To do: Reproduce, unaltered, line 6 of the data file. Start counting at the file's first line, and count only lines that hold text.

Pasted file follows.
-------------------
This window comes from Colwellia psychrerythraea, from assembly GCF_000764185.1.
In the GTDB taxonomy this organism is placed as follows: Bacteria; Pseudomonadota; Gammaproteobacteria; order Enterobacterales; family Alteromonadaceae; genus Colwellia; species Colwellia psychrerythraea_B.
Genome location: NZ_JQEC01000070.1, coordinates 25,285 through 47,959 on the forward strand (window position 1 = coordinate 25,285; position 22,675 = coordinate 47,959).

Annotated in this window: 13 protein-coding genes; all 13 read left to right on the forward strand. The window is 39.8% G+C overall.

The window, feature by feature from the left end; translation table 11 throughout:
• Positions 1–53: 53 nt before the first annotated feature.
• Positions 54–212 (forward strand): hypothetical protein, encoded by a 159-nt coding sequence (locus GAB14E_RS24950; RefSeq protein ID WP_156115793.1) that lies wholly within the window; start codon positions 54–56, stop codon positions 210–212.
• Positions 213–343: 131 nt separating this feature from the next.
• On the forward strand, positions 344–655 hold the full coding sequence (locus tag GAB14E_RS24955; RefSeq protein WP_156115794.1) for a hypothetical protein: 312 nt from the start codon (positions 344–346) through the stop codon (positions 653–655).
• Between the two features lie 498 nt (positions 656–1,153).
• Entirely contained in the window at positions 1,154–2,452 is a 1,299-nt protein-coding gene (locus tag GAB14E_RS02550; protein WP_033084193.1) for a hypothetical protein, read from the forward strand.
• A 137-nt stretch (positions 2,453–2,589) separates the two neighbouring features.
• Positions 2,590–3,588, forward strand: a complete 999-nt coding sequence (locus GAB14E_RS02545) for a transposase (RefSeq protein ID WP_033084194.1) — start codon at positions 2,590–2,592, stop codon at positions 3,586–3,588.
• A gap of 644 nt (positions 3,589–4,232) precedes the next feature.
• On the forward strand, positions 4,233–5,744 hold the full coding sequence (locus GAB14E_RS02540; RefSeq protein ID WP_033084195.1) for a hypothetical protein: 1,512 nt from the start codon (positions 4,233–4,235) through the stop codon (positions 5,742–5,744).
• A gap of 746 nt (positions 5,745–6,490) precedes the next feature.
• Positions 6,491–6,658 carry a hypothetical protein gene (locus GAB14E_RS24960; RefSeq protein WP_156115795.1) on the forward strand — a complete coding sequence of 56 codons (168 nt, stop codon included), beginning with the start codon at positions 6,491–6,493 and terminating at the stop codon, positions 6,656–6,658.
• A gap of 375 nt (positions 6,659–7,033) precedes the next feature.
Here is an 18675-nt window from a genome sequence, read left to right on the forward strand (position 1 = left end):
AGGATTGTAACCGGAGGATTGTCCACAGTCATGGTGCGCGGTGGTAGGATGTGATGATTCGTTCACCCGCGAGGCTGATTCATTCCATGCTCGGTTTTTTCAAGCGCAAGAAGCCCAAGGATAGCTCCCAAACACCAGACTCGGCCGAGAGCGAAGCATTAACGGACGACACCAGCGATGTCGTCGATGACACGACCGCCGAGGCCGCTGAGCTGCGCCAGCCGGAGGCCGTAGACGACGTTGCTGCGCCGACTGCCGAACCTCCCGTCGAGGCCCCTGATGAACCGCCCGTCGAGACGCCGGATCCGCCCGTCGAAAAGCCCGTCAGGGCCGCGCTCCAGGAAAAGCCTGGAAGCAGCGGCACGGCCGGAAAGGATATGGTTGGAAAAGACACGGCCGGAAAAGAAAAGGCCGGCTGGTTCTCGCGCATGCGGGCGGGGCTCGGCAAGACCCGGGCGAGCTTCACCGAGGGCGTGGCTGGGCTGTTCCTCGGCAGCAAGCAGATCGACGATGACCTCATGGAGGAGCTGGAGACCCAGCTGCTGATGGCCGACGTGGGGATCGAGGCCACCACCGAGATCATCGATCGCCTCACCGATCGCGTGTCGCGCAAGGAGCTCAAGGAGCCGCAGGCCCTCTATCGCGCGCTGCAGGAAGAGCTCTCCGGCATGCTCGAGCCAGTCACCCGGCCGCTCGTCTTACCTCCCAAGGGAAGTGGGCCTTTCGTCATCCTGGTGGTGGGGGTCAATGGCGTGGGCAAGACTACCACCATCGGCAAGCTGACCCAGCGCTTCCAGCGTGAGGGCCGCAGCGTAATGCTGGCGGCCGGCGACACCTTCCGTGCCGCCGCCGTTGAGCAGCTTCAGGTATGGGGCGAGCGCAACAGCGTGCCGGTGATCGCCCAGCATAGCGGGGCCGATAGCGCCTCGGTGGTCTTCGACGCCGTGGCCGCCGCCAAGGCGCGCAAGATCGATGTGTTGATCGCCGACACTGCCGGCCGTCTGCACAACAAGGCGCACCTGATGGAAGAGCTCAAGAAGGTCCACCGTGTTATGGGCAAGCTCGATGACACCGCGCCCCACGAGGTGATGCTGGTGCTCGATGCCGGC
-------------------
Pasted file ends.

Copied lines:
• Positions 1–53: 53 nt before the first annotated feature.